It does feel very validating when your muscles feel sore after working out. For some, there’s even a sense of pride when glutes hurt after a tough session of squats and lunges. After all, we all know the old adage – no pain, no gain. As much as it’s normal to feel muscle soreness after a workout, it’s still a bit annoying if not often quite painful and even debilitating. This is just our bodies telling us that we took it a bit too far and that it’s time to ease off.
To help your body recover after an intense workout and sore muscles, it’s necessary to know what causes the state in the first place and then focus on finding relief. Here are some ways you can prevent and treat muscle soreness after a workout.
Understanding muscle soreness
According to experts, the delayed onset of muscle soreness is a consequence of the tiny tears in the muscle fibres that happen during exercise and it’s these micro-tears that are the cause of pain and inflammation and these can be detected with Biofeedback Home Devices. The pain typically develops between 12 and 24 hours post-workout, peaking around 24 to 72 hours after training. This exact process occurs in building muscle—when the muscle fibres recover after these micro tears, they build up and become stronger.
However, post-workout muscle soreness doesn’t necessarily mean better or quicker muscle/strength-building results. Actually, muscles that are too sore after a workout can be counterproductive as you may decide to miss out on a few workouts due to the pain and discomfort.
Strength exercises typically include eccentric (the lengthening of muscles) and concentric (the shortening of muscles) types of exercises, and it’s the eccentric ones that usually lead to muscle pain. That’s when the micro-tears happen since you’re working them the hardest at that moment.
Preventing muscle soreness post-workout
Since working out too much and all at once causes muscle soreness, it’s wise to ease into exercises, particularly if they’re something new and if you’re a beginner. Progress and consistency are what counts in the long run, so go slowly and add exercises and weight gradually. Start at the beginner level and do shorter sessions instead of throwing yourself all in.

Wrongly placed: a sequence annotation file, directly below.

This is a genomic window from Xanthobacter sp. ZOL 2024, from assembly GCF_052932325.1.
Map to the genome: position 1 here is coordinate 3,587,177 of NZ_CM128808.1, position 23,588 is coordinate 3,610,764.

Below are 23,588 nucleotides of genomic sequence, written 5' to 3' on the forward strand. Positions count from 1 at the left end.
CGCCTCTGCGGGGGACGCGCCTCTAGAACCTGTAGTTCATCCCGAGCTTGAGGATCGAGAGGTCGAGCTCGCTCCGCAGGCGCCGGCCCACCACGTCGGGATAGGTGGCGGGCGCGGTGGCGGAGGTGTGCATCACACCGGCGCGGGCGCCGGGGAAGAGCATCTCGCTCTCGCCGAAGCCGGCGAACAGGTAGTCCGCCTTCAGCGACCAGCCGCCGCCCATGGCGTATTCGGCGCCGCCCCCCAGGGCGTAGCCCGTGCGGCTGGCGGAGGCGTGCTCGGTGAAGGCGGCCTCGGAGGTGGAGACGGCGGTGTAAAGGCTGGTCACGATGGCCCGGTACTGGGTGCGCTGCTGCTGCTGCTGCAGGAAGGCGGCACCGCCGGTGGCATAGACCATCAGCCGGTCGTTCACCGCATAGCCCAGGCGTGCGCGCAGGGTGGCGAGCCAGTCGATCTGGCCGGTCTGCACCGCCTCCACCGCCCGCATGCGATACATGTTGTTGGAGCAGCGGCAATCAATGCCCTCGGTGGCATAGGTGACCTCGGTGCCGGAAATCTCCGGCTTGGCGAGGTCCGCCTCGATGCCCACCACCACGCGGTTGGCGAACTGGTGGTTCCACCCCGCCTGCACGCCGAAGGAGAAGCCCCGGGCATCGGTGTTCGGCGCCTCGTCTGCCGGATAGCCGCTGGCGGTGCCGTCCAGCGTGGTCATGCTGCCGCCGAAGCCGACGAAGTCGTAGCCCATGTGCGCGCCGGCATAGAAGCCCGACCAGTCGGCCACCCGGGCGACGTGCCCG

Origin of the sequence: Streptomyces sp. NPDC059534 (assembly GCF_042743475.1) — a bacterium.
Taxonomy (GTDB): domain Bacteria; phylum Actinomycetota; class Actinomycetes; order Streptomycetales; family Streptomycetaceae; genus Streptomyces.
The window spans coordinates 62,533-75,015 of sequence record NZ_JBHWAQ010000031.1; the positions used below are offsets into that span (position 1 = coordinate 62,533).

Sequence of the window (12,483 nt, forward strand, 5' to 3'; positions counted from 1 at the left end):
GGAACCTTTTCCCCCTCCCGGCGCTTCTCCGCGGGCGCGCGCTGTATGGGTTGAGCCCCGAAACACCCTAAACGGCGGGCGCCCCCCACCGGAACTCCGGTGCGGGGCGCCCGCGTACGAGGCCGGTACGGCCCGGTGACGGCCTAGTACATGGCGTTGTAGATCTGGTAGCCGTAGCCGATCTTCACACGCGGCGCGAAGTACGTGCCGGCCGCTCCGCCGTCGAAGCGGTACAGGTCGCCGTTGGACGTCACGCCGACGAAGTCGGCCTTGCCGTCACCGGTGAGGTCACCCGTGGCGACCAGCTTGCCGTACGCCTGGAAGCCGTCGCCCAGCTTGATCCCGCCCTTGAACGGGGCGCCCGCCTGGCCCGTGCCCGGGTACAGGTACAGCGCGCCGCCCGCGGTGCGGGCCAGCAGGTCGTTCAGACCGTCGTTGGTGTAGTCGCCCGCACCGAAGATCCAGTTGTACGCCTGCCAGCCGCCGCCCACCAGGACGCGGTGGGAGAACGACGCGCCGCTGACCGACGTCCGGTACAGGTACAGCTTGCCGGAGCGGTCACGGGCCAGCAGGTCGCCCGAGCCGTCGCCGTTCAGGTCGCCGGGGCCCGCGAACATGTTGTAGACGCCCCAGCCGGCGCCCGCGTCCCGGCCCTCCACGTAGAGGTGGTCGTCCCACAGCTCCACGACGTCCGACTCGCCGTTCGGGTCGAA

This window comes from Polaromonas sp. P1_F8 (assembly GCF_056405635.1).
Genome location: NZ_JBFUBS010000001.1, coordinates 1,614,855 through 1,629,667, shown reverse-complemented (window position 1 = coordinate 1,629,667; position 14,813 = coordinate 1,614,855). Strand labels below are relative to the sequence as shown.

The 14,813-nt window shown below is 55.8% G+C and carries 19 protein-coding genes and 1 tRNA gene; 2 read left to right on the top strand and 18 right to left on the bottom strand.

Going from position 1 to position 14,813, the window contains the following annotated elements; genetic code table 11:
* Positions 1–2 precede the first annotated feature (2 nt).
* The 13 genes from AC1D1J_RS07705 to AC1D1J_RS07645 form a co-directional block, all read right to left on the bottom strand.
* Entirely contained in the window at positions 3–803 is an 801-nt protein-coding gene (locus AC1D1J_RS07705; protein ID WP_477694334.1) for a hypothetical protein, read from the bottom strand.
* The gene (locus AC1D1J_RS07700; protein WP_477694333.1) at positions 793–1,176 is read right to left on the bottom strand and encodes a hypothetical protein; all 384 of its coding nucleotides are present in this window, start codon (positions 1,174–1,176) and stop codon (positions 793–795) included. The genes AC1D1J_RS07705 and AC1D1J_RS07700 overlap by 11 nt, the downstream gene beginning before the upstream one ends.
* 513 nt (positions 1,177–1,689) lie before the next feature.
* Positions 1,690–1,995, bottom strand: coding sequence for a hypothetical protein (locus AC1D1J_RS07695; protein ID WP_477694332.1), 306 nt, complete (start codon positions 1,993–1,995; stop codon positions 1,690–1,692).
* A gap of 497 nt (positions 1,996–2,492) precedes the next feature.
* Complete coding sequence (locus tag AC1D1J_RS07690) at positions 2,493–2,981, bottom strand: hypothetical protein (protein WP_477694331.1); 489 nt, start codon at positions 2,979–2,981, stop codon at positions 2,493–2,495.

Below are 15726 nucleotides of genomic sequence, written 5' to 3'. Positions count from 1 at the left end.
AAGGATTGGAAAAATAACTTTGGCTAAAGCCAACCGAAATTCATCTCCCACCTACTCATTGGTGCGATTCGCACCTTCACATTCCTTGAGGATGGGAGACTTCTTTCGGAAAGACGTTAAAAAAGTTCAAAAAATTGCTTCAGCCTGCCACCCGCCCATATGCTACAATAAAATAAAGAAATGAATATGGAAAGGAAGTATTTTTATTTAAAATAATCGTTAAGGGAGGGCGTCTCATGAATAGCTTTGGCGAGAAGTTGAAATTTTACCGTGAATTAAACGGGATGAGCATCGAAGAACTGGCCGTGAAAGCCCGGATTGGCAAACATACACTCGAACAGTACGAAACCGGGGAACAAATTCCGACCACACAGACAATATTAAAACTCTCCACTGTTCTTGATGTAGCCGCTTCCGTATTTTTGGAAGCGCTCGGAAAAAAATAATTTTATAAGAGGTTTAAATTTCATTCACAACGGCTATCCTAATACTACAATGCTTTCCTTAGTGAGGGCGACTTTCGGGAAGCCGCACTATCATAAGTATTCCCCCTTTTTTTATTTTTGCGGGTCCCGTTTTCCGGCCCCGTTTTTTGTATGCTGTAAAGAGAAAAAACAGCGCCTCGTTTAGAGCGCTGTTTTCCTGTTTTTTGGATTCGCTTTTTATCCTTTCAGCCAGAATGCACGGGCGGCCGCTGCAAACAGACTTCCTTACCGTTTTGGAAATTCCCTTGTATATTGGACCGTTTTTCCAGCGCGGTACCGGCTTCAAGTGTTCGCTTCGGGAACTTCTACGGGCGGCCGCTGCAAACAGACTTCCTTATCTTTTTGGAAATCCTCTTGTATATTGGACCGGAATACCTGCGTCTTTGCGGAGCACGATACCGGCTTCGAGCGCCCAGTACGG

As a part of prevention, you can use a foam roller after the workout. It can help reduce the intensity of muscle soreness as it offers a self-myofascial release. In the following days, your perception of muscle soreness will be reduced and this is mostly due to improved blood flow and oxygenation in your muscles facilitated by the massage.
Another way to go about this is to use a handheld muscle massager and treat sore areas directly. With six different speeds, it will provide quick and precise relief by improving blood flow in the sore area and decreasing built-up lactic acid. This will result in lesser muscle stiffness, soreness and fatigue. Incorporating muscle massage into your post-workout will allow you to relieve pain and stress, prevent injuries and recover faster.
Relieving the onset of muscle soreness
If you do experience the onset of muscle soreness, there are lots of different ways you can relieve the pain. For an acute injury and the swelling of the area, you can use an ice pack for about 15 minutes. If the area is just sore but there’s no swelling, treat it with a heat pack for 15 minutes to enhance the blood flow. Also, getting a sports massage at this point can help you relax the tightness in the muscles and soothe the pain, as well as a warm bath.
Stretching your muscles 10 minutes after your workout should become an integral part of your routine as well as warming up before your start exercising. When muscle soreness does happen, you shouldn’t stop working out entirely. Do some lighter exercises such as walking, cycling or swimming. Muscle pain simply means your muscles were stretched and are now getting stronger, so engaging them in a lighter activity will help the elimination of the build-up of the lactic acid.
Moreover, your sore muscles will benefit greatly from getting enough sleep and from proper nutrition. It’s advisable you eat lots of protein and antioxidants in the next 24 hours. They will refuel your muscles and aid your recovery.
Hopefully, you’ll find a way to relieve your muscle pain but if you do experience sharp pain during your workout, or the soreness persists after a couple of days, which might be a sign of injury so it’s best you see a health care professional.